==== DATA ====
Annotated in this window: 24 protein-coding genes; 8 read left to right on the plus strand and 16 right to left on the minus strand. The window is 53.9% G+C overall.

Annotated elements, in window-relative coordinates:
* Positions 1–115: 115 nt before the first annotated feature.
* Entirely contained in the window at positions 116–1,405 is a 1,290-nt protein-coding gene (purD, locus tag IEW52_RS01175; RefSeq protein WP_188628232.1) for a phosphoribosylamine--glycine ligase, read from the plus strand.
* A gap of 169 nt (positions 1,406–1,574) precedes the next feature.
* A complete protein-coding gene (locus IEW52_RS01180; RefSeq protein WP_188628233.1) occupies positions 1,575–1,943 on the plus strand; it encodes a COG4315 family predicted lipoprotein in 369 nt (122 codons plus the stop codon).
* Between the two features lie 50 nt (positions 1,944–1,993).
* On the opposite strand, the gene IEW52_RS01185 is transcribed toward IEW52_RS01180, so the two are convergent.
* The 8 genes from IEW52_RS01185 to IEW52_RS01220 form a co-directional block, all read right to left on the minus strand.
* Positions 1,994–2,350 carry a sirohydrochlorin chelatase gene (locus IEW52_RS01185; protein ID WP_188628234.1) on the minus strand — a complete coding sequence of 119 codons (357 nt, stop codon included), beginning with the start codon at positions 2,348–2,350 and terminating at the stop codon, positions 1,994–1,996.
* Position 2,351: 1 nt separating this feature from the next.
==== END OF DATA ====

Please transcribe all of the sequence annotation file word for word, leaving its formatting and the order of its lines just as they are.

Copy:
Annotated in this window: 24 protein-coding genes; 8 read left to right on the plus strand and 16 right to left on the minus strand. The window is 53.9% G+C overall.

Annotated elements, in window-relative coordinates:
* Positions 1–115: 115 nt before the first annotated feature.
* Entirely contained in the window at positions 116–1,405 is a 1,290-nt protein-coding gene (purD, locus tag IEW52_RS01175; RefSeq protein WP_188628232.1) for a phosphoribosylamine--glycine ligase, read from the plus strand.
* A gap of 169 nt (positions 1,406–1,574) precedes the next feature.
* A complete protein-coding gene (locus IEW52_RS01180; RefSeq protein WP_188628233.1) occupies positions 1,575–1,943 on the plus strand; it encodes a COG4315 family predicted lipoprotein in 369 nt (122 codons plus the stop codon).
* Between the two features lie 50 nt (positions 1,944–1,993).
* On the opposite strand, the gene IEW52_RS01185 is transcribed toward IEW52_RS01180, so the two are convergent.
* The 8 genes from IEW52_RS01185 to IEW52_RS01220 form a co-directional block, all read right to left on the minus strand.
* Positions 1,994–2,350 carry a sirohydrochlorin chelatase gene (locus IEW52_RS01185; protein ID WP_188628234.1) on the minus strand — a complete coding sequence of 119 codons (357 nt, stop codon included), beginning with the start codon at positions 2,348–2,350 and terminating at the stop codon, positions 1,994–1,996.
* Position 2,351: 1 nt separating this feature from the next.